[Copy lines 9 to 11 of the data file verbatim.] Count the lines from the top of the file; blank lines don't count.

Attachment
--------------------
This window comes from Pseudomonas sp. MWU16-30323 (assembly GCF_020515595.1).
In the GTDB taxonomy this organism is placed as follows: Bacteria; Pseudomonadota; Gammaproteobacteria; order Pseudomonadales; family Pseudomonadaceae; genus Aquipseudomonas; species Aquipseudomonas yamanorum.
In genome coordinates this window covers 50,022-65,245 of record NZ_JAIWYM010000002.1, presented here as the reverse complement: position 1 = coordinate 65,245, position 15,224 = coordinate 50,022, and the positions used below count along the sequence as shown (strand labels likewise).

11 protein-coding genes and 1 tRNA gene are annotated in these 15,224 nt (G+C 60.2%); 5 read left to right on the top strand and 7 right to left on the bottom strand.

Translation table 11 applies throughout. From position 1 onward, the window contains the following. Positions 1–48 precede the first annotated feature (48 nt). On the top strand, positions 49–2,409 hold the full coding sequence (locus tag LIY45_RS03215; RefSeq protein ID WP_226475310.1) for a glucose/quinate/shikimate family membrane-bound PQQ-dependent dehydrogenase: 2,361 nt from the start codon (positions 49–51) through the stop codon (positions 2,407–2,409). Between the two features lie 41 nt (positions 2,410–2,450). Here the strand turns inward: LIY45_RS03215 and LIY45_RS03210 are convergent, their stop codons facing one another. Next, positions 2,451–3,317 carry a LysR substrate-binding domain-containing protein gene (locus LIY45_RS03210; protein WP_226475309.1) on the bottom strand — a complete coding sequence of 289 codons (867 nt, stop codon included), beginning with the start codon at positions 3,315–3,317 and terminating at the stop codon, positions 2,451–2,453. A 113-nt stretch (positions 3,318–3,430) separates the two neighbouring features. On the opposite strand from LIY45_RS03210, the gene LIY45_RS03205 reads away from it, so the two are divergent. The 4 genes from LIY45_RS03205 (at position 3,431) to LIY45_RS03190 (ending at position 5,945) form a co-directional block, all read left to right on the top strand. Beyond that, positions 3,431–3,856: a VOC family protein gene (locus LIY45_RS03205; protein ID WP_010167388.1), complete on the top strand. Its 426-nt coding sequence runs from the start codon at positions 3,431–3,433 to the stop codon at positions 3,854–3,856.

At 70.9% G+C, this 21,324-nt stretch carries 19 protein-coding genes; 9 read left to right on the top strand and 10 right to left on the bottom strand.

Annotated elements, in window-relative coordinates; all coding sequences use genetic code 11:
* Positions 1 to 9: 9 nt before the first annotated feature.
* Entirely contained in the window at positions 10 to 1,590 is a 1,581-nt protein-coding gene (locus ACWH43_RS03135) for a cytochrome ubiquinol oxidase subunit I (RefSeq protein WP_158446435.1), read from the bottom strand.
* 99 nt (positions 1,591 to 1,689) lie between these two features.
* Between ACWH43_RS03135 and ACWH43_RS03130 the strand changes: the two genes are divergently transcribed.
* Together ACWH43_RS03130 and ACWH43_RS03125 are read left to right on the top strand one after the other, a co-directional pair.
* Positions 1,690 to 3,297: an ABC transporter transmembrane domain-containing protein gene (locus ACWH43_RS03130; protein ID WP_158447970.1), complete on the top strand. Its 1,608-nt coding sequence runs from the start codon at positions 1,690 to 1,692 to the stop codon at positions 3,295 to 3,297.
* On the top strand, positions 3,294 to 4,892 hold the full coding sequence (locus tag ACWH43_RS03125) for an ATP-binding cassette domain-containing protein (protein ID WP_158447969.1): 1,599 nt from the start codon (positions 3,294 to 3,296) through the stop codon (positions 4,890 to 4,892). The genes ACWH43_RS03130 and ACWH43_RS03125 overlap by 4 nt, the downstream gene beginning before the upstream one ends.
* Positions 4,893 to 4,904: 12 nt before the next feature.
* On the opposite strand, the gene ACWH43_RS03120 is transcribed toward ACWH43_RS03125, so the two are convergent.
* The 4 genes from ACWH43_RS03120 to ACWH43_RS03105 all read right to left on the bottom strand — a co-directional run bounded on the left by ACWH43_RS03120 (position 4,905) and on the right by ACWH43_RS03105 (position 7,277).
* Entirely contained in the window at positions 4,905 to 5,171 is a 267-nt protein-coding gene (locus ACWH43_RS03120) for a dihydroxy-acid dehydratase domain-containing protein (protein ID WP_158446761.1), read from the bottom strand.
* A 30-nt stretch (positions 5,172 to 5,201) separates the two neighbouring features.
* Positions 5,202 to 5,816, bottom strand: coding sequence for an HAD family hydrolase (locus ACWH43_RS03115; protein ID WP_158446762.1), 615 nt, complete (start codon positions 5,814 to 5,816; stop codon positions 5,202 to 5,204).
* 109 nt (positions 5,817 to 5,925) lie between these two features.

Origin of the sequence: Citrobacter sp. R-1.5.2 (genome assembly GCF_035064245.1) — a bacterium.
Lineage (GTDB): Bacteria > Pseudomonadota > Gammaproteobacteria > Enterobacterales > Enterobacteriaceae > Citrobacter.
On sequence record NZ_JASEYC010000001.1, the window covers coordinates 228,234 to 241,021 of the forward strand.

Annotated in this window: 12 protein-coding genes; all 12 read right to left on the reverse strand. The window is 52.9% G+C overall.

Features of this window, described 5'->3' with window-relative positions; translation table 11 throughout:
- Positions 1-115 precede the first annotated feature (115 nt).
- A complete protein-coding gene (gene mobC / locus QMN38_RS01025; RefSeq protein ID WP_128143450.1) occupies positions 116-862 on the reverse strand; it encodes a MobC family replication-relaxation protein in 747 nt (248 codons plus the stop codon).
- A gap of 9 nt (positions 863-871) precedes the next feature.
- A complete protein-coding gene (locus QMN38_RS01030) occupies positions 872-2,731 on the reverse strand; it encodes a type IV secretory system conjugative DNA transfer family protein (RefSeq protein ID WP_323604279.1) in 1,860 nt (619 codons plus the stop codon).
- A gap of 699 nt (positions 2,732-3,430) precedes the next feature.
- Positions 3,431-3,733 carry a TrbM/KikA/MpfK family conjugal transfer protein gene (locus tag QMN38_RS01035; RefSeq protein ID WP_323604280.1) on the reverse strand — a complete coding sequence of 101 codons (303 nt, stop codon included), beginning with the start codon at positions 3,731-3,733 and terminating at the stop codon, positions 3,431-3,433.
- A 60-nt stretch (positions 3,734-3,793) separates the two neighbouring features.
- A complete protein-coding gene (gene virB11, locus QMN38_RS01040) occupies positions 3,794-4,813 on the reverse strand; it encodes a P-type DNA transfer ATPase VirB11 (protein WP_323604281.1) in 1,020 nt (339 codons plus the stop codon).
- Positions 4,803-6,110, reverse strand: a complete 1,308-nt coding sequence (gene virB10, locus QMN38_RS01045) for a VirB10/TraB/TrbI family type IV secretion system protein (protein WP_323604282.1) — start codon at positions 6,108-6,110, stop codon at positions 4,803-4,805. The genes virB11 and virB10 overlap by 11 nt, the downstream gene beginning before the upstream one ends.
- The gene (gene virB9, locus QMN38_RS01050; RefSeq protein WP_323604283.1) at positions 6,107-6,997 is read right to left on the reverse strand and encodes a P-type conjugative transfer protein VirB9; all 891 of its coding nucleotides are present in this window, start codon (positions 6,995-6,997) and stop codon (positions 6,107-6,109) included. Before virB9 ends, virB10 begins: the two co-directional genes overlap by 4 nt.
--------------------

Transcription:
* Entirely contained in the window at positions 10 to 1,590 is a 1,581-nt protein-coding gene (locus ACWH43_RS03135) for a cytochrome ubiquinol oxidase subunit I (RefSeq protein WP_158446435.1), read from the bottom strand.
* 99 nt (positions 1,591 to 1,689) lie between these two features.
* Between ACWH43_RS03135 and ACWH43_RS03130 the strand changes: the two genes are divergently transcribed.